Denise LaSalle earned her crown in southern soul—and wears it in the blues | Music Feature | Chicago Reader

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Denise LaSalle earned her crown in southern soul—and wears it in the blues

In a career spanning 50 years, the Mississippi native has proved herself a riveting performer and chart-topping songwriter.

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Denise LaSalle - ROGELIO V. SOLIS/AP PHOTO
  • Rogelio V. Solis/AP Photo
  • Denise LaSalle

Denise LaSalle's specialty is still telling it like it is. The veteran blues singer usually aims her earthy lyrics and sassy onstage patter straight at the women in the audience—and when it comes to talking about the kind of romantic entanglements she knows those women deal with, she doesn't pull any punches.

LaSalle burned up the 70s R&B charts with steamy southern soul, then shifted to blues in 1982 after signing with Malaco Records from Jackson, Mississippi. Not bad, especially considering music wasn't even her first choice—she once yearned to be a fiction writer.

"I sent out story after story, and I got up one morning and I had eight manuscripts laying there in front of my mailbox. And I was so hurt," LaSalle says. "So I said, 'I'll just write some poems.'" And soon she would set them to music.

Born Ora Denise Allen in 1939 in Leflore County, Mississippi, LaSalle listened to gospel and country prior to migrating to Chicago in her teens. "I made up my mind that I was leaving Mississippi if it's the last thing I do," she says. In Chicago she took the name "LaSalle" from a French character she saw in a newspaper cartoon. She spent a few years with gospel group the Sacred Five before meeting R&B singer Billy "the Kid" Emerson while she worked as a barmaid at a lounge on 51st and Calumet. It was the tragic day in November 1963 that President Kennedy was assassinated.

Emerson, who'd written and recorded "Red Hot" for Sun Records in 1955, was crucial to launching LaSalle as a performer. "He got me started," she says. Emerson helped land her a contract with Chess Records, but nothing came of it at first—she ended up releasing her 1967 debut single, "A Love Reputation," through his Tarpon imprint. (It was cowritten by local bluesman Lee Baker Jr.—LaSalle takes credit for renaming him Lonnie Brooks.) Chess picked up the single for national distribution, and she cut two encores for the label.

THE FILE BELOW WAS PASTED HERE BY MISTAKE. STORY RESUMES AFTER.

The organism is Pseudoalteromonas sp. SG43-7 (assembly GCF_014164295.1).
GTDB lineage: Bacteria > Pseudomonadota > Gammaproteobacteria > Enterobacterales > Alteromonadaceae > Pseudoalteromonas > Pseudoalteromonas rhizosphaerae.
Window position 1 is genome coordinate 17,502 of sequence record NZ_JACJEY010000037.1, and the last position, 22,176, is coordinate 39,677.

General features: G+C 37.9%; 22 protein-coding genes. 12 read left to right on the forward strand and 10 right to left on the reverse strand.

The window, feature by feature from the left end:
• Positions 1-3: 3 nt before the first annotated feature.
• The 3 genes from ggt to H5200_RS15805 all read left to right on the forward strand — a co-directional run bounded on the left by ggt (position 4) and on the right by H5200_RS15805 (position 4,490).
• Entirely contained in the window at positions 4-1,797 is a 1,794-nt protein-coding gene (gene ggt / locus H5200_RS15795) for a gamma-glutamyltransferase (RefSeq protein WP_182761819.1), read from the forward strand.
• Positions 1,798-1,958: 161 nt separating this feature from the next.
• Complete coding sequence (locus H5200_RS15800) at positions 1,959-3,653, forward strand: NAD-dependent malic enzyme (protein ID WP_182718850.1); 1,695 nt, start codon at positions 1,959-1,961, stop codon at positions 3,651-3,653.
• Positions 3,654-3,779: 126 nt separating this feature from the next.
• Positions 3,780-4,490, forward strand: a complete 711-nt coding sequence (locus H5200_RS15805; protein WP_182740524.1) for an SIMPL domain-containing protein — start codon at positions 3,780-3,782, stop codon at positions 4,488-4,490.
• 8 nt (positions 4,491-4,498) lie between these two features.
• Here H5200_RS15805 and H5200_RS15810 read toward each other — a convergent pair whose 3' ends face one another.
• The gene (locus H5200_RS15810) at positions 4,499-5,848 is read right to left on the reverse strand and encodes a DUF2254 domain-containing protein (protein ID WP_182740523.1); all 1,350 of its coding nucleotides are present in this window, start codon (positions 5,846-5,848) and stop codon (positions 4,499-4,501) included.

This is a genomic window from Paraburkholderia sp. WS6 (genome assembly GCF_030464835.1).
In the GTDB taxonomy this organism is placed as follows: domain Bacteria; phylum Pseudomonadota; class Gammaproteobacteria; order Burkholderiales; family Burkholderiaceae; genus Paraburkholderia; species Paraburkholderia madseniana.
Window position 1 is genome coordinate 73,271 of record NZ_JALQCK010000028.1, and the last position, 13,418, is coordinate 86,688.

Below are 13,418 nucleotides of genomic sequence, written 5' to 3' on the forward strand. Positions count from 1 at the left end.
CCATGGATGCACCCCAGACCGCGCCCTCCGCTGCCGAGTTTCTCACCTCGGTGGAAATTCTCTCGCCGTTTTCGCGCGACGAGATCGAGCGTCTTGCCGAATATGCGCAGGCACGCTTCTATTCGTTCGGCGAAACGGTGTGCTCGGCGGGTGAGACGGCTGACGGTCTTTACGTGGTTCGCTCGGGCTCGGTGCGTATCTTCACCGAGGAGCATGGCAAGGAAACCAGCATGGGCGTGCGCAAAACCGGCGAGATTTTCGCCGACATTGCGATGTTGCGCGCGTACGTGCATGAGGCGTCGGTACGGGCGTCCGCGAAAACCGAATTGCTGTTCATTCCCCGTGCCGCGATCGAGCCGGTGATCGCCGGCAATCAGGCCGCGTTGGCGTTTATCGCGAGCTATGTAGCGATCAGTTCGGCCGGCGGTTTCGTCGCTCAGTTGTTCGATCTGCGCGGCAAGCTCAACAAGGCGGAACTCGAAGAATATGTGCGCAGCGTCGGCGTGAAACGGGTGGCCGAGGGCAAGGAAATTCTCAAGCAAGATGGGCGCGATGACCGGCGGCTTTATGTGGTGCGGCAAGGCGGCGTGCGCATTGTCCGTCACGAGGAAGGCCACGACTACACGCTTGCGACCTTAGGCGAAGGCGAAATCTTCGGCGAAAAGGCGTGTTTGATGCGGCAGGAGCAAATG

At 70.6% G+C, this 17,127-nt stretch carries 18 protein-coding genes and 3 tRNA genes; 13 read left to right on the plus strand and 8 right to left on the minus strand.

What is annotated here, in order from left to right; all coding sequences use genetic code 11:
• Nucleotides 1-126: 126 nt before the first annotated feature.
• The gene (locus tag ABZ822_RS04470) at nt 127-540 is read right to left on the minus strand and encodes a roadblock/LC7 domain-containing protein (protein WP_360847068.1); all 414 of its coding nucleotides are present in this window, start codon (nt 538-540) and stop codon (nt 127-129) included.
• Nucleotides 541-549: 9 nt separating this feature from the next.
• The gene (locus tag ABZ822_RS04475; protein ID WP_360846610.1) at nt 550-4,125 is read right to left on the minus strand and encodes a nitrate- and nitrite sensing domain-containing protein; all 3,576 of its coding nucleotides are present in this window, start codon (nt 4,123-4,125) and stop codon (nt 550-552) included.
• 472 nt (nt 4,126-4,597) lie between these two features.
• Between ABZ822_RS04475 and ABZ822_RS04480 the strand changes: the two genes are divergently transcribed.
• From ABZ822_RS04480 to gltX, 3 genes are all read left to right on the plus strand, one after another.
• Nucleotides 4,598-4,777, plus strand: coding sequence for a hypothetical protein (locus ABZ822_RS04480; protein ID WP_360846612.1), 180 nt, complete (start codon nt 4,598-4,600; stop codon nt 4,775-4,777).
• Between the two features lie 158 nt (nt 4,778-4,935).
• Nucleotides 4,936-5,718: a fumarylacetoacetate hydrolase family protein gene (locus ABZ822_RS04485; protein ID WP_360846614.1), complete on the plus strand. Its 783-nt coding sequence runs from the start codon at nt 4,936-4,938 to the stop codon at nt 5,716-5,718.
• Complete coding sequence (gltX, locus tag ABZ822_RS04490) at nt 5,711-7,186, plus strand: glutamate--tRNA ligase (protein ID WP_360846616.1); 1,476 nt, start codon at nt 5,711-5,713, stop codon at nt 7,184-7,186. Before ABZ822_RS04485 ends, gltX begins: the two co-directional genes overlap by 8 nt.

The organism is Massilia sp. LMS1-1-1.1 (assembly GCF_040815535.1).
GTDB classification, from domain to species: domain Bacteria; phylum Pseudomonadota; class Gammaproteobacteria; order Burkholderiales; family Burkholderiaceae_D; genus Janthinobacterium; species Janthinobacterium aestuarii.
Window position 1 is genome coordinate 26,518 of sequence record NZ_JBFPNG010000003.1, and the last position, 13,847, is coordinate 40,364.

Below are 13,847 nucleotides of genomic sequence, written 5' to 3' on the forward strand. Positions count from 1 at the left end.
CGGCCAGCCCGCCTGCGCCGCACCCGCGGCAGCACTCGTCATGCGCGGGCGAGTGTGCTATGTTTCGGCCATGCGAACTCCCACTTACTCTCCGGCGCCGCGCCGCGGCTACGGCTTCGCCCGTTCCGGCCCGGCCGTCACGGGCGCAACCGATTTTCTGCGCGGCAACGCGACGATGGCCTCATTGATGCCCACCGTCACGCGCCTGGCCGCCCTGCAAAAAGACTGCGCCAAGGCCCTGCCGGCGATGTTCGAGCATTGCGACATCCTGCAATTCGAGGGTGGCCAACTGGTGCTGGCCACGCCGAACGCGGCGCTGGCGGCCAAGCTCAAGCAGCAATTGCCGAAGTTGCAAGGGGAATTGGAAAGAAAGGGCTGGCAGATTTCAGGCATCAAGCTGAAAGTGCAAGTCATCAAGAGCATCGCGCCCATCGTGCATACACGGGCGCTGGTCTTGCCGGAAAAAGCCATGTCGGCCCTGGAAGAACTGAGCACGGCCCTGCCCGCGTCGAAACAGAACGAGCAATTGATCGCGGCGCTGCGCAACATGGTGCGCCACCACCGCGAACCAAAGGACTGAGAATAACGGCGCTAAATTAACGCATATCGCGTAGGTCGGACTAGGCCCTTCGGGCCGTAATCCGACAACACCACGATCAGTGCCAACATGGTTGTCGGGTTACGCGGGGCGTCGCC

In 1969 LaSalle and her husband at the time, Bill Jones, launched the Crajon label, and along with its subsidiaries it issued not only her own output but also hits by the Sequins and Bill Coday. LaSalle's "Hung Up, Strung Out" caught the attention of Westbound Records in 1970, and the company brought her aboard. Memphis would be her new base of operations, and she used the studio run by Willie Mitchell—the bandleader who produced Al Green for Hi Records.

"We found someone who could really understand what I was doing," says LaSalle. "If I hummed the song, they'd play it. We started going to what they call 'head arrangements.' We'd work it up right in the studio and cut it, and come out with a hit record." The formula worked to perfection on the charming LaSalle original "Trapped by a Thing Called Love," which topped the Billboard R&B chart in fall 1971.

LaSalle never equaled that song's success, but from then on her singles consistently charted. The inspiration for her '72 hit "Now Run and Tell That" sprang from the sign-off phrase used by the news director at WVON. "Roy Wood used to do his commentary, and talk about what black people were going to do," she says. "He would say, 'Now run and tell that!'" Her next hit, "A Man Size Job," hinted at the saucy story lines she would later make her calling card.

When Westbound began to falter, LaSalle moved to ABC, hitting in 1977 with "Love Me Right." But times were changing. Disco was hot—and though she briefly tried her hand at the new thing, she couldn't make it work. "I was so glad when it was over, because it just wasn't my bag," she says. With encouragement from her new husband, disc jockey James Wolfe, LaSalle recast herself as a blues singer at Malaco. Just prior to her own successes there, she wrote the instant standard "Someone Else Is Steppin' In" for Z.Z. Hill. "I was crazy about his 'Down Home Blues,'" she says. "When he asked me to do one, I did 'Steppin' In' for him, and it's a classic!"

Breaking the glass ceiling seems to have given LaSalle little trouble. "There was always somebody there in my path that was waiting to help me," she says. "I just appreciate that."  v

Denise LaSalle performs Sunday, June 11, at 4 PM on the Mississippi Juke Joint stage.

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